Progeria is a rare genetic condition that produces rapid aging in children.
Hutchinson-Gilford progeria syndrome; HGPS
Causes, incidence, and risk factors
Progeria is a rare condition that is remarkable because its symptoms strongly resemble normal human aging, but occur in young children. It usually is not passed down through families. Rarely is it seen in more than one child in a family.
- Growth failure during the first year of life
- Narrow, shrunken or wrinkled face
- Loss of eyebrows and eyelashes
- Short stature
- Large head for size of face (macrocephaly)
- Open soft spot (fontanelle)
- Small jaw (micrognathia)
- Dry, scaly, thin skin
- Limited range of motion
- Teeth - delayed or absent formation
Signs and tests
The health care provider will perform a physical exam and order laboratory tests. This may show:
- Insulin resistance
- Skin changes similar to that seen in scleroderma (the connective tissue becomes tough and hardened)
Cardiac stress testing may reveal signs of early atherosclerosis of blood vessels.
Genetic testing can detect changes in the gene that causes progeria.
There is no specific treatment for progeria.
Progeria Research Foundation, Inc. -- www.progeriaresearch.org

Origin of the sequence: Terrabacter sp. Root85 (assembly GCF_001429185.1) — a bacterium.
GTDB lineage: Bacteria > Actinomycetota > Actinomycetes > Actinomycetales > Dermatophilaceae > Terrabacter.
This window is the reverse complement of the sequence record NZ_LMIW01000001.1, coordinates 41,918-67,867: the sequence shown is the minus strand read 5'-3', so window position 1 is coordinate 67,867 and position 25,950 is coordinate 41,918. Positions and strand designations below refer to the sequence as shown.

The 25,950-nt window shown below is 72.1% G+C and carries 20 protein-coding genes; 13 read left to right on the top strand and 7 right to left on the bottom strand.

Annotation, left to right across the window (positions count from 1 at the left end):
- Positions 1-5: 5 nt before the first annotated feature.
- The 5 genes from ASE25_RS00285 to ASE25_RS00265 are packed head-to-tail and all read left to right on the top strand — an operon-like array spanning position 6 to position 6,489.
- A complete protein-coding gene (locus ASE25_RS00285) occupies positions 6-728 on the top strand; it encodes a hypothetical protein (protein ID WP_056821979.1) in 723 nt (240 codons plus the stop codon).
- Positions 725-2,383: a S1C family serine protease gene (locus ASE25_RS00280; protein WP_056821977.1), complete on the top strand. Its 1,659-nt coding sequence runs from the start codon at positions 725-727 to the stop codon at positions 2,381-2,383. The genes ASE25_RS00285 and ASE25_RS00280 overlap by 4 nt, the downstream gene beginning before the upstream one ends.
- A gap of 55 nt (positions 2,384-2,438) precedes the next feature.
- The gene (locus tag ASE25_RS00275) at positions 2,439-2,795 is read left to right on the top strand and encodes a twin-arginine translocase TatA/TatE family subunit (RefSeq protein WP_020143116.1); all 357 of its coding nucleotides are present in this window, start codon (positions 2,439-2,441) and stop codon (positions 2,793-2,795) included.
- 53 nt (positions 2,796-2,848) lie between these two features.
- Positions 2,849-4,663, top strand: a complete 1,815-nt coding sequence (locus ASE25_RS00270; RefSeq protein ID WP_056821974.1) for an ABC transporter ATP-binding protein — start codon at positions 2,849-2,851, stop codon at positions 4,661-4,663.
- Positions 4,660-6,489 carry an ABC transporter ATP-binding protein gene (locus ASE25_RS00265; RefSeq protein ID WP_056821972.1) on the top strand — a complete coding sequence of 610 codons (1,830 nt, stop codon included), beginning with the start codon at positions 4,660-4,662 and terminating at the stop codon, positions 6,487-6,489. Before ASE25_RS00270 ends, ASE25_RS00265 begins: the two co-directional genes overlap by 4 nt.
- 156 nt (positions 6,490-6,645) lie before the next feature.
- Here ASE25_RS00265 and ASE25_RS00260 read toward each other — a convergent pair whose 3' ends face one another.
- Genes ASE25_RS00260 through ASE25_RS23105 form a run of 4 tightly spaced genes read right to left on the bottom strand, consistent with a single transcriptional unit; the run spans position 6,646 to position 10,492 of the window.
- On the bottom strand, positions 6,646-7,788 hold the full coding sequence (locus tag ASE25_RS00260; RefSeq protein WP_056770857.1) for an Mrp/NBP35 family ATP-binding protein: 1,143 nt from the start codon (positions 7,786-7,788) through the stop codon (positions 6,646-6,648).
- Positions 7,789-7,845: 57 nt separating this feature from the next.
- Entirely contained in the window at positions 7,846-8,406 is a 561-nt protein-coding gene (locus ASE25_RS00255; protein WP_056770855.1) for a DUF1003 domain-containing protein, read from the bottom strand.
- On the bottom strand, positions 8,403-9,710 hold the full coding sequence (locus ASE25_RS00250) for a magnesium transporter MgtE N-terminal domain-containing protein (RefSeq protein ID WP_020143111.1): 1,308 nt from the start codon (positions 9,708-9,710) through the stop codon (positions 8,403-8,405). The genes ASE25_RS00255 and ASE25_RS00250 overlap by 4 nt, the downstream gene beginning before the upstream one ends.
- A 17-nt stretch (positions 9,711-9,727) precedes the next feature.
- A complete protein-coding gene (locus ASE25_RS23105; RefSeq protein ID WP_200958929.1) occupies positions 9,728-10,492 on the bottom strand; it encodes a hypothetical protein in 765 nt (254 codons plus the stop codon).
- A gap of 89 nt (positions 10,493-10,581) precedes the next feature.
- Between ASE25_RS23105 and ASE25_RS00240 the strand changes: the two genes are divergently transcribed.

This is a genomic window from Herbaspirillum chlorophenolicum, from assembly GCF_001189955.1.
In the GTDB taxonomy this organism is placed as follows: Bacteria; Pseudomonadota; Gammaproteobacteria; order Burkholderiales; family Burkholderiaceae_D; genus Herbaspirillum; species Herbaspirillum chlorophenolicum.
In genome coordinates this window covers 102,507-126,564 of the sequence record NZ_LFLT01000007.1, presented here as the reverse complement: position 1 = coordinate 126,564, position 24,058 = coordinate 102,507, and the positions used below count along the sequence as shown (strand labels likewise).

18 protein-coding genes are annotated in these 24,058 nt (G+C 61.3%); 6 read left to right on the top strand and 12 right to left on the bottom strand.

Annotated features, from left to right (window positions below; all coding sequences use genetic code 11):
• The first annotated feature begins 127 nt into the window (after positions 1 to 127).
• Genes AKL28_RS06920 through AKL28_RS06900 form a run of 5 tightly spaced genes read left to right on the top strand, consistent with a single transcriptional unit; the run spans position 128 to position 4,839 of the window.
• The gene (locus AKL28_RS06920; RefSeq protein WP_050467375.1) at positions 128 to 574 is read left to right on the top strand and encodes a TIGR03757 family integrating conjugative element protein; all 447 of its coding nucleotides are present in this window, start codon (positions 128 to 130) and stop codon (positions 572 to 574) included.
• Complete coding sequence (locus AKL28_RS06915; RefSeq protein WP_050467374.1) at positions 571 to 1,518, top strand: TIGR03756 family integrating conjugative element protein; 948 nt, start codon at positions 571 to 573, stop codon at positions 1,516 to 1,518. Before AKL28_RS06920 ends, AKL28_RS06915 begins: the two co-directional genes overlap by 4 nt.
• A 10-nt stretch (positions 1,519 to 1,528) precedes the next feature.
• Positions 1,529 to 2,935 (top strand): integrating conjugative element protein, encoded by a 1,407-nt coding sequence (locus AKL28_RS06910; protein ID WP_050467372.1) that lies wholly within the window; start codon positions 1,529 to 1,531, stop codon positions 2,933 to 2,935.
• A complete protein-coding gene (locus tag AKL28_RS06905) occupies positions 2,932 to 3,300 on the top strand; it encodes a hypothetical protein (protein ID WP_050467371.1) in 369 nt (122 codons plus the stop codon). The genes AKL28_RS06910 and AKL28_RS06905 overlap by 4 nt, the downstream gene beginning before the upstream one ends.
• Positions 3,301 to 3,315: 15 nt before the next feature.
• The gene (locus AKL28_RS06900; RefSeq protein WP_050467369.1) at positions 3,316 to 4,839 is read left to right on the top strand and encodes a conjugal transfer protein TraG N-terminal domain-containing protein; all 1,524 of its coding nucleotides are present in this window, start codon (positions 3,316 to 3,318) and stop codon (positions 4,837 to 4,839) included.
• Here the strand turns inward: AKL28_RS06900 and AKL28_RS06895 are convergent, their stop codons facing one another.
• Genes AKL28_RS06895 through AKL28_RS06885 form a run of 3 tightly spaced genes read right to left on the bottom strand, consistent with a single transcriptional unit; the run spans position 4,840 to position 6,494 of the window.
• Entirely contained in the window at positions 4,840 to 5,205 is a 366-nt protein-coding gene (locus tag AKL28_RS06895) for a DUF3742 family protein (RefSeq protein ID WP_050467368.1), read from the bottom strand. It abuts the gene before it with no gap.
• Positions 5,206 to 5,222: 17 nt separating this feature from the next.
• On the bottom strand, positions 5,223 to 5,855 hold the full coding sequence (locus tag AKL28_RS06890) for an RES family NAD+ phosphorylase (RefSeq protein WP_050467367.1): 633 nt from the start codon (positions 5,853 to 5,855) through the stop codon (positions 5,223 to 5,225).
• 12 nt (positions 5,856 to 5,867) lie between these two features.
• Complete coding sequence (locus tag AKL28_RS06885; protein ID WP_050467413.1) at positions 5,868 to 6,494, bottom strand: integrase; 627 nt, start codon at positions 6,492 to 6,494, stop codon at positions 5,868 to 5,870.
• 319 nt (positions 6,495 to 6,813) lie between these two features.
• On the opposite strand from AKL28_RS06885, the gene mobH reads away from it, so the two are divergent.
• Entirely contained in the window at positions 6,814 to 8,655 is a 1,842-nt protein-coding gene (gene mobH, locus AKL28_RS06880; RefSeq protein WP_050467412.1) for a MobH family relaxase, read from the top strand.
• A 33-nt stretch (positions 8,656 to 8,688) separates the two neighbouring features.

Progeria causes early death. Patients usually only live to their teenage years. However, some patients can live into their early 20s. The cause of death is usually related to the heart or a stroke.
- Heart attack (myocardial infarction)
Calling your health care provider
Call for an appointment with your health care provider if your child does not appear to be growing or developing normally.
Brown WT. Progeria. In: Kliegman RM, Behrman RE, Jenson HB, Stanton BF, eds. Nelson Textbook of Pediatrics. 18th ed. Philadelphia, Pa: Saunders Elsevier; 2007:chap 90.
Reviewed by:Chad Haldeman-Englert, MD, Wake Forest School of Medicine, Department of Pediatrics, Section on Medical Genetics, Winston-Salem, NC. Review provided by VeriMed Healthcare Network. Also reviewed by David Zieve, MD, MHA, Medical Director, A.D.A.M., Inc.
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